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Public perceptions of endometriosis: perspectives from both genders

Authors

  • DIVYA K. SHAH,

    Corresponding author
    1. Department of Obstetrics and Gynecology, Division of Reproductive Endocrinology and Infertility, Brigham and Women's Hospital, Boston, Massachusetts, USA
      Divya Shah, Center for Infertility and Reproductive Surgery, Department of Obstetrics and Gynecology, Brigham and Women's Hospital, 75 Francis Street, Boston, MA 02115, USA. E-mail: dkshah@partners.org
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  • MOLLY B. MORAVEK,

    1. Department of Obstetrics and Gynecology, University of Michigan, Ann Arbor, Michigan, USA
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  • ANJEL VAHRATIAN,

    1. Department of Obstetrics and Gynecology, University of Michigan, Ann Arbor, Michigan, USA
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  • VANESSA K. DALTON,

    1. Department of Obstetrics and Gynecology, University of Michigan, Ann Arbor, Michigan, USA
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  • DAN I. LEBOVIC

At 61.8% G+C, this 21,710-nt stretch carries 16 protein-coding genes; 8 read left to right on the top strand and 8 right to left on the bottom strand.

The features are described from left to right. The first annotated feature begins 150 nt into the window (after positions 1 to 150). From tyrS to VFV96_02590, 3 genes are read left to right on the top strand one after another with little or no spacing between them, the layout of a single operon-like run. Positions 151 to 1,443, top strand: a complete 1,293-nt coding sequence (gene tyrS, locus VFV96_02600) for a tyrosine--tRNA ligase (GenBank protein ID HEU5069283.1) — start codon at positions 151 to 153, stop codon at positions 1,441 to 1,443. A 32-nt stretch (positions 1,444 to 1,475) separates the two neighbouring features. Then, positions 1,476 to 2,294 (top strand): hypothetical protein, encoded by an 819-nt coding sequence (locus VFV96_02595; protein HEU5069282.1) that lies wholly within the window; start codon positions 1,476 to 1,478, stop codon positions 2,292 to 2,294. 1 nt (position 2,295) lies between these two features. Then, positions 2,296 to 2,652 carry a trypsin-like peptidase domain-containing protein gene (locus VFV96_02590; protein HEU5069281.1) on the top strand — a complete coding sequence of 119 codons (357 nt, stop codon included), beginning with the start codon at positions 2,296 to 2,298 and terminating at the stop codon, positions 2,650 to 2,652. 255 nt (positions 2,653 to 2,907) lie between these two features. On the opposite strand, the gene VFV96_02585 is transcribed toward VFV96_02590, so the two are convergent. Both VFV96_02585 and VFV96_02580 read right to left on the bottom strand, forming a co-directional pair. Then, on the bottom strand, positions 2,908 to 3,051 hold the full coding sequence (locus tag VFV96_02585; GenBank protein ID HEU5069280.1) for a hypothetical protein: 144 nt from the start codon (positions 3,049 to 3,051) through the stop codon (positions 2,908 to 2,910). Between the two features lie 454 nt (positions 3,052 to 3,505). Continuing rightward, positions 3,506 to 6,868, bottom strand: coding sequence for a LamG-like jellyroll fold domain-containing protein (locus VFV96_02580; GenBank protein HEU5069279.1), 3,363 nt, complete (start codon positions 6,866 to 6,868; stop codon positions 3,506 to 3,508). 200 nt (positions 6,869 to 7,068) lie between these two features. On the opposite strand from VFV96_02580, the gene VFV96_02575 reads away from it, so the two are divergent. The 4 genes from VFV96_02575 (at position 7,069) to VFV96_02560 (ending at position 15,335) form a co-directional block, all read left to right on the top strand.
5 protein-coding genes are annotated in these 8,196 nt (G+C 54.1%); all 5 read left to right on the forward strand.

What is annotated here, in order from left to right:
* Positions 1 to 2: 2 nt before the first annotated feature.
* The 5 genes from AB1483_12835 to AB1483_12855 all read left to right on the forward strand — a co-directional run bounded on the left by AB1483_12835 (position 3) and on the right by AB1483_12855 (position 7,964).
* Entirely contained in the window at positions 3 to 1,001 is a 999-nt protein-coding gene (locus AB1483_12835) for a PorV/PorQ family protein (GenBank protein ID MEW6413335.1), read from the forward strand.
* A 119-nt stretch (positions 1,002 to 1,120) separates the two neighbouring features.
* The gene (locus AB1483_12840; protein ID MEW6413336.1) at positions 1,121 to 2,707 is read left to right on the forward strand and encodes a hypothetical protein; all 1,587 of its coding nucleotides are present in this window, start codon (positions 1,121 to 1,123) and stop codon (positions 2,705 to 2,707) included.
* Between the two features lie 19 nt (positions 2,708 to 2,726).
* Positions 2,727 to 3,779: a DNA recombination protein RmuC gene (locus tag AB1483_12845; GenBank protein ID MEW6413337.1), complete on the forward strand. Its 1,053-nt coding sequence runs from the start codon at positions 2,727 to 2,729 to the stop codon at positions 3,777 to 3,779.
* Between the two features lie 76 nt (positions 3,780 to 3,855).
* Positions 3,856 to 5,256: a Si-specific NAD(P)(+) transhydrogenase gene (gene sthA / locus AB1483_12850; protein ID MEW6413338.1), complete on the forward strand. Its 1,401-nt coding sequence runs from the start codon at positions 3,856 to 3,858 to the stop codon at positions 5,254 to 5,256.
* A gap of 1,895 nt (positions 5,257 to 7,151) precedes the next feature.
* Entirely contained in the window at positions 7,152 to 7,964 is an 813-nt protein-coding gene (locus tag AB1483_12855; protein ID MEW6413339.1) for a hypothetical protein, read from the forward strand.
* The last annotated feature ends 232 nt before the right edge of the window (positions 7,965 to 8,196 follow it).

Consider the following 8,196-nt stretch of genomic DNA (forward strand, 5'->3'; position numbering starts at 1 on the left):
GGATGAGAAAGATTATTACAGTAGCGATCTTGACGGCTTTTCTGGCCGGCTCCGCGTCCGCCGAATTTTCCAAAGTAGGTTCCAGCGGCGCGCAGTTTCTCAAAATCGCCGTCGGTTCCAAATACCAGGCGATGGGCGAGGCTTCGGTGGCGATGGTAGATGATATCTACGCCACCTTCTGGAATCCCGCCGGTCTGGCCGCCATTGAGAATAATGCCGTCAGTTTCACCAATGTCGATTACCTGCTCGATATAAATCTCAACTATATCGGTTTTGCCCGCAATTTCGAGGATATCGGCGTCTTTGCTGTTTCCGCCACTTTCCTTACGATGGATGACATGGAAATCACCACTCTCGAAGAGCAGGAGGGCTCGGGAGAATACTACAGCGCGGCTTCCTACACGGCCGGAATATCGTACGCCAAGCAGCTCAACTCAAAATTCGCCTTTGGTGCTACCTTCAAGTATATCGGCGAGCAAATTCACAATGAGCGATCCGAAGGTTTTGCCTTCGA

1. Department of Obstetrics and Gynecology, Division of Reproductive Endocrinology and Infertility, University of Wisconsin-Madison, Madison, Wisconsin, USA
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Divya Shah, Center for Infertility and Reproductive Surgery, Department of Obstetrics and Gynecology, Brigham and Women's Hospital, 75 Francis Street, Boston, MA 02115, USA. E-mail: dkshah@partners.org

Abstract

Objective. Many women with endometriosis experience significant delay between the onset of symptoms and definitive diagnosis. Much is published on physician awareness of endometriosis and on the experiences of women with the condition. There is a paucity of data, however, surrounding perceptions of endometriosis in the general population. This study aims to assess knowledge of endometriosis among individuals of both genders. Design. Survey study. Setting. Family waiting room of a large university hospital. Population. A total of 543 men and women. Methods. Surveys were distributed to men and women over the age of 18 in the family waiting room of a large university hospital. Main outcome measures. A series of questions regarding the etiology, symptoms, and treatments for endometriosis were combined into a composite knowledge score. Results. Knowledge of endometriosis was positively correlated with female gender, education level, regular health care, and exposure to individuals with the disease. Women diagnosed with endometriosis were more likely to have discussed symptoms of the condition with their physicians than women without the diagnosis. Conclusions. Individuals of both genders have limited knowledge of the signs and symptoms of endometriosis, which may contribute to the delay in diagnosis of the condition.

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